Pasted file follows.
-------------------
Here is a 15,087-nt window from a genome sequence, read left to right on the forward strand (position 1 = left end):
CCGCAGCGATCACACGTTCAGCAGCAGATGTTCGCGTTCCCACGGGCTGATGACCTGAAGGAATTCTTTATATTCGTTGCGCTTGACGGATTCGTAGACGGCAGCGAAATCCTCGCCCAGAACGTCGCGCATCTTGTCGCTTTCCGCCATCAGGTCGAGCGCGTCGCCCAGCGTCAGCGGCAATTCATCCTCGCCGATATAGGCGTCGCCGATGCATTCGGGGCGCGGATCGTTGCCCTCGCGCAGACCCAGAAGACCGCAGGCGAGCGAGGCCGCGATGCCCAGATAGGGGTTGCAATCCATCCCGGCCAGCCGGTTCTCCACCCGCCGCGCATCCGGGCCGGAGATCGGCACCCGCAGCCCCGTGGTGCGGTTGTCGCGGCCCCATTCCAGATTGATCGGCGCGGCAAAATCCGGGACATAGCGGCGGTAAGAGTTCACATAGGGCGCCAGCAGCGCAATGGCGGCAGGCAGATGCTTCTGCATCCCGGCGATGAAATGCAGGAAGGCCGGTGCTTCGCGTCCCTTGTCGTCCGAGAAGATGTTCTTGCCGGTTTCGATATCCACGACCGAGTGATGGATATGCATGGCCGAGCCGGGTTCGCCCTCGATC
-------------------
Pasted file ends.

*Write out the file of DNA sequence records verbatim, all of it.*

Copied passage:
Here is a 15,087-nt window from a genome sequence, read left to right on the forward strand (position 1 = left end):
CCGCAGCGATCACACGTTCAGCAGCAGATGTTCGCGTTCCCACGGGCTGATGACCTGAAGGAATTCTTTATATTCGTTGCGCTTGACGGATTCGTAGACGGCAGCGAAATCCTCGCCCAGAACGTCGCGCATCTTGTCGCTTTCCGCCATCAGGTCGAGCGCGTCGCCCAGCGTCAGCGGCAATTCATCCTCGCCGATATAGGCGTCGCCGATGCATTCGGGGCGCGGATCGTTGCCCTCGCGCAGACCCAGAAGACCGCAGGCGAGCGAGGCCGCGATGCCCAGATAGGGGTTGCAATCCATCCCGGCCAGCCGGTTCTCCACCCGCCGCGCATCCGGGCCGGAGATCGGCACCCGCAGCCCCGTGGTGCGGTTGTCGCGGCCCCATTCCAGATTGATCGGCGCGGCAAAATCCGGGACATAGCGGCGGTAAGAGTTCACATAGGGCGCCAGCAGCGCAATGGCGGCAGGCAGATGCTTCTGCATCCCGGCGATGAAATGCAGGAAGGCCGGTGCTTCGCGTCCCTTGTCGTCCGAGAAGATGTTCTTGCCGGTTTCGATATCCACGACCGAGTGATGGATATGCATGGCCGAGCCGGGTTCGCCCTCGATC